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Longboat Key Wednesday, Feb. 19, 2020 5 months ago

Library staff read a lot into new books

Three librarians provide their takes on some of the library's most popular selections and give their own favorites.
by: Brendan Lavell Staff Writer

The Observer chatted withLongboat Library president Mary Baker as well as volunteer librarians Bonney and Len Libman to learn about which authors and books are most popular with reader this season. Then, we gave them a chance to make one recommendation. Here's what they said:


Jojo Moyes

Baker: “She established her reputation with her first book, which was ‘Me Before You.’ And I think that it was such an engaging story ... that people want to read more heart-wrenching books that could be true that deal with difficult issues. I mean, it is fiction, but it reads like it's realistic.

"If you want to read a book that makes you feel like you are meeting a character in person and following them through whatever struggles they're going through, this is the book for you.”

John Grisham

Baker: “People like stories that have to do with the law and especially the underdog who takes on the big guys.”

“[You’ll like Grisham’s books if] you like ... reading about lawsuits, the intricacies of a trial and lawsuits.”

Bonney: “I think he’s clever.”

Len: “He's always got an interesting little twist. It's fun reading, it’s good reading.”

David Baldacci

Baker: “His books are fast-paced, and they're good escape reading.”

Len: “He's similar to Grisham in [a certain way] because he writes stuff that's easy to read, and always has a pretty good theme or subject that he brings up. And he's funny.”

“[You’ll like Baldacci’s books if] the subject of the particular Baldacci book is something [you’re] interested in, and [you] want to be entertained and informed at the same time.”


“Where the Crawdads Sing” by Delia Owens

Baker: “It's a charming book all the way through. The characters are very engaging. People talk to each other about the book and try not to reveal the ending, but it is a surprise ending.”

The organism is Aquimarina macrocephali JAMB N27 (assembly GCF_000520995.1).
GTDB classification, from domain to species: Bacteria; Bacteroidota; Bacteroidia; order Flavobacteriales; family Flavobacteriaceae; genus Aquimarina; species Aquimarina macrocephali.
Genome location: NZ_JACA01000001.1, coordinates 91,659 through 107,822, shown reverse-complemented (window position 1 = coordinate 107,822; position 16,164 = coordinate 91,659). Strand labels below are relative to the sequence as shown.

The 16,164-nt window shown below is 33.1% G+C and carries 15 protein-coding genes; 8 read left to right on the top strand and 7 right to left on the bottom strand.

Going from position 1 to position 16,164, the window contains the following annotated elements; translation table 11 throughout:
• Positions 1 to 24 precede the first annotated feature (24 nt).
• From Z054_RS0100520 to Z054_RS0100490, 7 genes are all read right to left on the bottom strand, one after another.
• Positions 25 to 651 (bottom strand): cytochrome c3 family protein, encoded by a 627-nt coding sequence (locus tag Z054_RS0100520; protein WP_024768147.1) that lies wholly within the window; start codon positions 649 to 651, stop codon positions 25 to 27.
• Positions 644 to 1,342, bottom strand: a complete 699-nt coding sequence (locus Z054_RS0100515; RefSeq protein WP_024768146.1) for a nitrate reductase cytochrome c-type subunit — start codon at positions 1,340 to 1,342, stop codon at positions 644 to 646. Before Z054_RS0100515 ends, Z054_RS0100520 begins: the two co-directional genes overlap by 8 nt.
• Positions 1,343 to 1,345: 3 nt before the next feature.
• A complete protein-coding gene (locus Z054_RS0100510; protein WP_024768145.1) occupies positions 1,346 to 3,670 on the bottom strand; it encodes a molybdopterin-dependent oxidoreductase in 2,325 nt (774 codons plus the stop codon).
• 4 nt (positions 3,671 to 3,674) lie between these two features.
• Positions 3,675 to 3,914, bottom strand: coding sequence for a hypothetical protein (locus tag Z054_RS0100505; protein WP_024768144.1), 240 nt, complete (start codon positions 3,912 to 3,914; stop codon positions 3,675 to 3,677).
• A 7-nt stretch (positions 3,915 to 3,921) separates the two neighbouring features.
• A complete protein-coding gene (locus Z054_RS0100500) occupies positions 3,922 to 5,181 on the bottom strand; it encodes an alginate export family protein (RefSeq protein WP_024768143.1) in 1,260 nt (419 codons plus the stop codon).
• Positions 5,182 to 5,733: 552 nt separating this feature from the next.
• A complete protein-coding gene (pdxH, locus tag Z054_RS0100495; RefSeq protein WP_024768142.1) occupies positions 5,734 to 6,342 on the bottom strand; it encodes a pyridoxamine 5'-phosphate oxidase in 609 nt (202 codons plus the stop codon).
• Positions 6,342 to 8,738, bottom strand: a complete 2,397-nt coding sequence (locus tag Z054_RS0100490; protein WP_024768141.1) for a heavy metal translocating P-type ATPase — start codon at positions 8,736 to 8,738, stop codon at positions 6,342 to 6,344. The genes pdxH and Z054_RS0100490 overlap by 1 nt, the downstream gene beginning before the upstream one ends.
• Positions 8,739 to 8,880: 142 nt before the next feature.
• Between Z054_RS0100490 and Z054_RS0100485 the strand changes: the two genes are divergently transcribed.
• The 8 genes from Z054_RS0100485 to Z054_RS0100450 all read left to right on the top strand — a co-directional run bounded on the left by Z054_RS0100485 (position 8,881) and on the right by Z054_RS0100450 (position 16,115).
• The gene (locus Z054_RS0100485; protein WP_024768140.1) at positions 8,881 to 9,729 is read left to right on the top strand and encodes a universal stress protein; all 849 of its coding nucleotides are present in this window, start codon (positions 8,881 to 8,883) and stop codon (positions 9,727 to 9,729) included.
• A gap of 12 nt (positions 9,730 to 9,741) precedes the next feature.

Bonney: “I thought it was so beautifully written, almost like poetry. Visually you could see it.”

Len: “Throughout the whole thing, … you're thinking about what's going on.”

“Educated: A Memoir” by Tara Westover

Baker: “What she accomplished, given her family background and her difficulties as a child, make her quite an amazing woman.

"[You’ll like this book] if you don't mind reading a story that's difficult and realistic.”

“The Great Alone” by Kristin Hannah

Baker: “Everything by Kristin Hannah is popular right now. … She can bring characters to life."

"[You’ll like this book if] you've ever been to Alaska.”

Staff choice

Baker: “The Dutch House: A Novel” by Ann Patchett

“I was surprised that the house itself becomes a character in the book. … I hadn’t read a book like that before.”

Bonney: “The Water Dancer” by Ta-Nehisi Coates

“Fabulous book. … It's a lot of reading, but it has everything in it. You just have to read it. You can't explain it. It's just good.”

Len: “The Silent Patient” by Alex Michaelides

“It's fascinating. … It’s not only intriguing but it's well-written. ... There are stunning twists and turns in it. The style the author wrote it, it's kind of unique in the way he handled it. Very much worth reading, for entertainment and information.”

Brendan Lavell is a general assignment reporter for the Observer. He earned degrees in journalism and history at the University of Missouri. He has visited 48 of the 50 United States, has a black cat named Arya and roots for the Eagles, Flyers, Phillies, 76ers and Chelsea FC.

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